Another Perspective
“Behold, The Economy”
by George Cheney and Sally Planalp
Feb 01, 2018 | 297 views | 0 0 comments | 36 36 recommendations | email to a friend | print
Every day multiple reports from a variety of sources report how the economy is doing. It’s up, it’s down, it’s booming, it’s on an even keel, it’s about to crash, etc. But how often do we stop to think about what the economy really is and how all the pieces of it fit together?

Certainly, many people think about what a strong or weak economy might mean for themselves, their jobs, their families, and their households, but most of us really don’t understand it. News reports rarely make connections between different components of the economy and what they mean. Take, for example, the stock market, the Gross Domestic Product, the unemployment rate, the inflation rate, the dollar’s value, proportions of debt, the trade balance/imbalance, rate of wage increase, new construction starts, consumer confidence level, etc. Just listing these and other elements boggles the mind.

The economy is so complicated that predictions made by economists often can only be tentative. We do know some basics, though, and these play out in our everyday lives. For example, we can see when a town might be saturated with particular types of businesses and there is room for new ones that are a bit different. We can feel the erosion or stagnation of wages and salaries in certain occupations. We can see housing prices and rents go up or down. We know when we have a margin of comfort with savings and when we’re barely making ends meet.

Let’s consider underlying assumptions about the economy. For example, do we think carefully about how certain classes of people are contributing to the economy? Do we really know what various immigrant groups do? Perhaps some are taking jobs from other factory workers, or perhaps some are providing services that no one else wants to do. How do we figure in unpaid but critically important volunteer work?

Hint: you won’t find it in the employment rates.

Do we really want more workers to be contributing to the economy via emergency service and health care because there is more disease and disaster? How does it “count” that certain products and services require much more energy and resources than others? These are just a few of the important questions we might raise about ways of assessing the overall health of the economy.

Despite the rave reviews it gets when its bullish, like right now, the stock market is not a sound indicator of the performance of the economy as a whole — only the financial well-being of those with stakes in the stock market and the prices for publicly traded corporations. This is true for several reasons. First, the stock market’s ups and downs are not entirely a function of general wealth because a great deal of stock value relates to speculation and other factors than aren’t really tied to productivity. Second, the richest 10 percent of Americans today own 90 percent of stocks; further, only about half of all Americans have anything at all invested in the market. Third, for the past 30-plus years, the stock market has been less tethered to things like full- or near-full employment. For example, today when a large corporation puts many employees on layoff, their stock prices are likely to go up rather than down as they once did. Fourth, as many observers have noted recently, and as history shows so well, what goes up will come down. It’s a question of when and by how much.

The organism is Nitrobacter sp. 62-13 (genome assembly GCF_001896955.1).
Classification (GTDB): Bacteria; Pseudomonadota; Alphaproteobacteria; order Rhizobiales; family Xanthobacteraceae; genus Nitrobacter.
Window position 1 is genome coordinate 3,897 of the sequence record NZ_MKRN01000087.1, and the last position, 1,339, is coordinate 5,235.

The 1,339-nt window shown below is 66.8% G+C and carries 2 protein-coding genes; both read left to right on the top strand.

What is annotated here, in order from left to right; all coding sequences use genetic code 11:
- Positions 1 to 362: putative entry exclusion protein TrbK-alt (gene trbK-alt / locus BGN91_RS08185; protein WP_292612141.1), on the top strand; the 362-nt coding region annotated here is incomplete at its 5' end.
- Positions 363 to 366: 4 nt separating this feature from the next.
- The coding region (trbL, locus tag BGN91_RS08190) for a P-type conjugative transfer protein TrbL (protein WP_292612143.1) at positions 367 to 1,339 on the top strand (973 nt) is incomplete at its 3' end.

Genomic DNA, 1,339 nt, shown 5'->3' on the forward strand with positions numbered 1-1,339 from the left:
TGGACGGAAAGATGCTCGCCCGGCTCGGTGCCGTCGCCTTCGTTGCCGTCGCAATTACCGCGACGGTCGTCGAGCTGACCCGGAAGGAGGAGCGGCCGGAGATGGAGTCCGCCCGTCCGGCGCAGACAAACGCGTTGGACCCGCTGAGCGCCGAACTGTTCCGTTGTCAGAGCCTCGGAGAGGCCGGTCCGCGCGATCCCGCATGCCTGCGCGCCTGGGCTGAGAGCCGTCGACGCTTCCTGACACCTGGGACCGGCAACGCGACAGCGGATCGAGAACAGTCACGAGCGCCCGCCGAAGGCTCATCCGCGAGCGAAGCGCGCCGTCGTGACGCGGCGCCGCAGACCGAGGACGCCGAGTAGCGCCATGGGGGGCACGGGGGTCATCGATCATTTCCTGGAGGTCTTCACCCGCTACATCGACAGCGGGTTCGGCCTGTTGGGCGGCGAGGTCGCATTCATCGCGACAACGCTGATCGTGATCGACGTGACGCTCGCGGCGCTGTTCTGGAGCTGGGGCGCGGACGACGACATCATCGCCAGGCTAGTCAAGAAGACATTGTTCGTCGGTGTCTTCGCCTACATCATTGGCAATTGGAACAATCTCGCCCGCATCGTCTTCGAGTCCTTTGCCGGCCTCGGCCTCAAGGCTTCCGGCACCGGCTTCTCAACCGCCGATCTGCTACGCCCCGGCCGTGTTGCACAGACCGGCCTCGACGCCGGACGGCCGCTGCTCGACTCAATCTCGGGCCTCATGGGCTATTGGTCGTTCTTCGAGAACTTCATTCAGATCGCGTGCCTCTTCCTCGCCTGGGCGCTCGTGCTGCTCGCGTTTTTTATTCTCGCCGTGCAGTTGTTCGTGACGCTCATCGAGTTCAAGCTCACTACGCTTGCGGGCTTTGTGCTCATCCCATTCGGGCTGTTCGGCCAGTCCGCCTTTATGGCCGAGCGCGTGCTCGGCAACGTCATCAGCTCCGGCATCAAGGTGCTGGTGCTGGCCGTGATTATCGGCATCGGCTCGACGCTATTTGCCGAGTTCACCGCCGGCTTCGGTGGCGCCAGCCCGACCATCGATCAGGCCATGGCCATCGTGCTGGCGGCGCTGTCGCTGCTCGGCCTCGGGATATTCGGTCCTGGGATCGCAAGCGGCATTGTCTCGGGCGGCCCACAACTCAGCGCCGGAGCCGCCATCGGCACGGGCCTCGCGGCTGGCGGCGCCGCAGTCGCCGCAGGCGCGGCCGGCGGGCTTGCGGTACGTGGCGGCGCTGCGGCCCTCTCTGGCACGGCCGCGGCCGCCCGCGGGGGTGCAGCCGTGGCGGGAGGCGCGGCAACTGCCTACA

Meanwhile, the U.S. is slipping according to some other indicators: for example, the infant mortality rate, widening of the wealth gap, life expectancy in some geographical areas, and happiness or overall life satisfaction. A better measure of overall national well-being, economic and otherwise, could be something like the Himalayan Kingdom of Bhutan’s “Gross National Happiness,” which is just one example of what are called “genuine progress indicators” (or GPIs — check those out in Wikipedia). These alternatives to the GDP often take into account many things that the GDP does not: such as education levels, health care access, levels of drug addiction, threat of crime, levels of waste (as a kind of inefficiency) and pollution of air and water. In other words, GPIs aim to account for gains and losses in lots of categories, and they can be applied at the levels of towns, cities, regions, states and nations.

As the late Robert F. Kennedy said in a speech about the economy at the University of Kansas in March 1968, “The GDP measures everything except that which is worthwhile.” While RFK’s powerful statement may have been a bit overstated, it made the point that we ought to be more attuned to all the features of the economy that matter in people’s lives. After all, the economy is about what we value and about how wealth gets defined, created, distributed and used.

Perhaps we have forgotten that the country’s well-being includes things like connections versus social isolation, fairness as well as success, security in several different senses, and hopes, as well as good old happiness. This is why happiness is now an important part of studies in economics, psychology, sociology and other fields.

George Cheney and Sally Planalp are residents of Moab and part-time professors of communication at the University of Colorado at Colorado Springs.


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